No matter where you live, what car you drive, what stores you shop at, or what building you work in, Stanley Black & Decker probably had a hand in making it work. And the brand keeps making it work, through products designed to make a big impact on your daily life.
But Stanley Black & Decker offers much more than tools. Two of its leading brands, Stanley and Black & Decker, had diversified into new industries like security, healthcare, infrastructure and oilfield services. That created the need for both brands to make a big new statement about who they are today.
We looked to Lippincott as our strategic and creative partner as our company transformed the Stanley brand into the dynamic and diverse brand it is today. Our teams worked in harmony to usher Stanley into its new era while keeping the integrity of our heritage in tact.
– Scott Bannell, Vice President, Corporate Brand Management, Stanley
Having guided the powerhouse through the merger of Stanley Works and Black & Decker several years before, Lippincott was entrusted once again to redefine its two leading product brands, translating them for the Human Era.
Challenging assumptions 170 years in the making
While Stanley is an iconic brand, over time it had lost some of its focus and power. A staple on construction sites and homes, growth and expansion into new business lines had complicated the brand over the years. To younger generations, the brand didn’t hold the same influence that it once had.
The challenge was to find a way for Stanley to be known for more than hand tools, without compromising the brand’s strong heritage and innate value. We shifted the leadership’s focus to the excellence that is inherent in every Stanley product, employee and business. And we communicated the new direction through a dynamic visual and verbal expression, positioning, brand architecture and comprehensive messaging guidelines.
The new visual identity is grounded in Stanley’s rich heritage while signaling the brand’s new direction. The logo frees the Stanley name from its holding shape while maintaining the classic yellow and black palette universally synonymous with the brand.
Despite fears that the organization would struggle to embrace radical change, the new approach has been enthusiastically embraced. We harnessed local insights to strike a balance between global consistency and local flexibility. And by integrating strategy from the outset, we won the support of brand executives.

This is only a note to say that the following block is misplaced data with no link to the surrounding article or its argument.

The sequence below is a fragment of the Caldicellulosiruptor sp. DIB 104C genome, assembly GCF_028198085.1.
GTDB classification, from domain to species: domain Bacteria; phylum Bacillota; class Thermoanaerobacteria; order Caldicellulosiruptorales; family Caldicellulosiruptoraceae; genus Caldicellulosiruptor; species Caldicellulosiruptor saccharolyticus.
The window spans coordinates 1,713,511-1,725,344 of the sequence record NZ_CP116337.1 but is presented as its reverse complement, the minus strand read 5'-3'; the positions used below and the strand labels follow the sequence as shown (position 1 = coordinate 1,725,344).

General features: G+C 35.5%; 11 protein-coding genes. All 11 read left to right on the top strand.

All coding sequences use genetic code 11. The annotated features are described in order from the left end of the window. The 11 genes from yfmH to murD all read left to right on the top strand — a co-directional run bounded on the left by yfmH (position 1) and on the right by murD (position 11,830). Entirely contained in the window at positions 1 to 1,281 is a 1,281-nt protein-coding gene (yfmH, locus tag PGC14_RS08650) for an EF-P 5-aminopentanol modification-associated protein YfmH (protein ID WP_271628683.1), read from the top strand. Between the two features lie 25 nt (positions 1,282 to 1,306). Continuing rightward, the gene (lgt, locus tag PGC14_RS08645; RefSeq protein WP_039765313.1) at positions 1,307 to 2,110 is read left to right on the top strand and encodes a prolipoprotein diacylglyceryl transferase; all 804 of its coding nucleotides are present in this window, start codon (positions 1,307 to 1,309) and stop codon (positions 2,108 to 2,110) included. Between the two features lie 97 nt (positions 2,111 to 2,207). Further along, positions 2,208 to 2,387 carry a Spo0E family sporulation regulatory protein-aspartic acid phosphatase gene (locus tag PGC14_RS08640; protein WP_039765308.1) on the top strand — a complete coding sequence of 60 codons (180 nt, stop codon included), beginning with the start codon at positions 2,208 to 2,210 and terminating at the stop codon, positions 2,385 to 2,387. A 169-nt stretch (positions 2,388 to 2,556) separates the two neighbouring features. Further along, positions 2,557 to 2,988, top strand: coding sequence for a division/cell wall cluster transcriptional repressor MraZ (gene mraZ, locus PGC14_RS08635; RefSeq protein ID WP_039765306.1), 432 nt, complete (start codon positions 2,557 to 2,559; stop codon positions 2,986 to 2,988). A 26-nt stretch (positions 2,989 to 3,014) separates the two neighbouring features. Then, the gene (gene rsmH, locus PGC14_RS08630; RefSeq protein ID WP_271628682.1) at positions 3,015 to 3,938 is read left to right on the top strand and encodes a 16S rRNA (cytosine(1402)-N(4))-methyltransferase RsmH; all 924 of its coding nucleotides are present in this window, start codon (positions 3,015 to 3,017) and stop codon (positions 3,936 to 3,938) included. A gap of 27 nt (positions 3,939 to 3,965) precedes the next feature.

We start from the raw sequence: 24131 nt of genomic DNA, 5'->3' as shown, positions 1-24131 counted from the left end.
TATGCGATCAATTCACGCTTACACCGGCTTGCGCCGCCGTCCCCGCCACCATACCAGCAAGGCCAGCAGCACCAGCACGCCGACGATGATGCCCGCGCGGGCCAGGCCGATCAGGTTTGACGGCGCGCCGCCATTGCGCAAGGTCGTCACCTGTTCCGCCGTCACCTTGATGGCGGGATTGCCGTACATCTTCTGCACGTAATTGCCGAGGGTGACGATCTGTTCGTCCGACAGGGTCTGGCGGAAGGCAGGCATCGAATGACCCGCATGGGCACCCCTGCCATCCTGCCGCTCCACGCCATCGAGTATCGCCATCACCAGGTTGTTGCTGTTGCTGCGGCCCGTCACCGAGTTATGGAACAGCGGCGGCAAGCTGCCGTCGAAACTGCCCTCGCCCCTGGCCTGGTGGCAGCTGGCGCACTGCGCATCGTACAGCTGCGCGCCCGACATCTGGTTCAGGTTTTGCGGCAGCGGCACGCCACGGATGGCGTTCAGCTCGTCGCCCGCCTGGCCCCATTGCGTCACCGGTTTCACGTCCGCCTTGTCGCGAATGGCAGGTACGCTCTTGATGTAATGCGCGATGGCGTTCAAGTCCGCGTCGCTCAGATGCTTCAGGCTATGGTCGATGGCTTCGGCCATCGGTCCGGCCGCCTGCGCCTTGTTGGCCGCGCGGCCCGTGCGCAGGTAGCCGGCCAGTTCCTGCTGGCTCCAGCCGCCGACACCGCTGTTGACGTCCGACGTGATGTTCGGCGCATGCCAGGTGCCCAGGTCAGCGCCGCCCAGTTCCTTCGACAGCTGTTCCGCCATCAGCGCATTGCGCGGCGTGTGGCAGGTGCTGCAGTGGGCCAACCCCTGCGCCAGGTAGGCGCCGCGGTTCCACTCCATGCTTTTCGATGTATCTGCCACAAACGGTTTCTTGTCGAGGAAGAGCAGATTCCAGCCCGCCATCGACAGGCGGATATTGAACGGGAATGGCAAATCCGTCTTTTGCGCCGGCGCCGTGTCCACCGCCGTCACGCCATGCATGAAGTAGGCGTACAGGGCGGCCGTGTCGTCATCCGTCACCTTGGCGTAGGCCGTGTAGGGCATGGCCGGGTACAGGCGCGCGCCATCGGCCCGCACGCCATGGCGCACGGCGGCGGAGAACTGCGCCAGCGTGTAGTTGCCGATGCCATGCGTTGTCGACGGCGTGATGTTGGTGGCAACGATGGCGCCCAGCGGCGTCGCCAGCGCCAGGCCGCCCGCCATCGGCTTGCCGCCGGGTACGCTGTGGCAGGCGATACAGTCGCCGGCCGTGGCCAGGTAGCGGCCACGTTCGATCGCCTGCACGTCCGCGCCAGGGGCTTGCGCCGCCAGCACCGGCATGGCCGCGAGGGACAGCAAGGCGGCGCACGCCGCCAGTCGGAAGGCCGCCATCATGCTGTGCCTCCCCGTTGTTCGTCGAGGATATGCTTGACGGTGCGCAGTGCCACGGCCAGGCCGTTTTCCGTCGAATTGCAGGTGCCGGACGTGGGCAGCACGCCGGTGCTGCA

Balancing B+D’s power with a human touch
In 1910, S. Duncan Black and Alonzo G. Decker founded a made-to-order manufacturing company and, soon after, obtained the world’s first patent for a portable power tool. BLACK + DECKER’s original brand mark was based on the hexagonal nut, a universal fastener, that endures today, signaling industrial permanence in our fast and fleeting digital age. But though the logo remains, the brand has evolved from a product-centric industrial titan into something more.
We spent time with consumers across the globe as they struggled with the complexity of familiar household appliances and waxed nostalgic about their fathers’ power drill in its battered steel housing. We studied design evolution to better understand the brand’s resonance with key trends or with the market’s rediscovered demand for craftsmanship. And, we iteratively defined a strategy and design that embraced the brand’s heritage while signaling its innovative future.
The new brand strategy revolves around BLACK + DECKER’s ability to empower consumers all over the world with an expanding array of products. The logo strikes the perfect balance between the masculine orange and black palette for power tools and the softer white and gray for products used inside the home. And the technical uppercase, stacked type is balanced by the round edges of the holding shape.
Logo Design (Stanley), 2015
Logo Design (BLACK+DECKER), 2015
Series Design (BLACK+DECKER), 2015
Identity Design (BLACK+DECKER), 2014
Packaging Design (Stanley), 2014
Identity Design (Stanley), 2014
Branding (Stanley), 2014
Branding (BLACK+DECKER), 2014
Identity Design (Stanley), 2014
Best Rebrand to Reflect Changed Mission (Stanley), 2014
Visual Identity from Retail (Stanley), 2014
Logos (Stanley), 2014